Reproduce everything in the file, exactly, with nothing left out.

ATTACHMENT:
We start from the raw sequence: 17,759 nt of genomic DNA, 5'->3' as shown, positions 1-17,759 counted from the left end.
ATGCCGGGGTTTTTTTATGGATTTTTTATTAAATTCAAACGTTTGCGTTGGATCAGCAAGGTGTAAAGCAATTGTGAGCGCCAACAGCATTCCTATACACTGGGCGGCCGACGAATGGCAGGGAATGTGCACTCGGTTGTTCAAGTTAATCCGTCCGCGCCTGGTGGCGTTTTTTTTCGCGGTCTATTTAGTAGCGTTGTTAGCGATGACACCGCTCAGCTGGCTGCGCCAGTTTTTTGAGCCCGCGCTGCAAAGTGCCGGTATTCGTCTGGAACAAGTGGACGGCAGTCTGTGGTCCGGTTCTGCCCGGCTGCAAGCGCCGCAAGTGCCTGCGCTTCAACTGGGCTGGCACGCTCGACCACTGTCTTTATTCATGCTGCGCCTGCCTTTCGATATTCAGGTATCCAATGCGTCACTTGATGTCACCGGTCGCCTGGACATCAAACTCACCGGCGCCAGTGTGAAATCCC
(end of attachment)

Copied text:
We start from the raw sequence: 17,759 nt of genomic DNA, 5'->3' as shown, positions 1-17,759 counted from the left end.
ATGCCGGGGTTTTTTTATGGATTTTTTATTAAATTCAAACGTTTGCGTTGGATCAGCAAGGTGTAAAGCAATTGTGAGCGCCAACAGCATTCCTATACACTGGGCGGCCGACGAATGGCAGGGAATGTGCACTCGGTTGTTCAAGTTAATCCGTCCGCGCCTGGTGGCGTTTTTTTTCGCGGTCTATTTAGTAGCGTTGTTAGCGATGACACCGCTCAGCTGGCTGCGCCAGTTTTTTGAGCCCGCGCTGCAAAGTGCCGGTATTCGTCTGGAACAAGTGGACGGCAGTCTGTGGTCCGGTTCTGCCCGGCTGCAAGCGCCGCAAGTGCCTGCGCTTCAACTGGGCTGGCACGCTCGACCACTGTCTTTATTCATGCTGCGCCTGCCTTTCGATATTCAGGTATCCAATGCGTCACTTGATGTCACCGGTCGCCTGGACATCAAACTCACCGGCGCCAGTGTGAAATCCC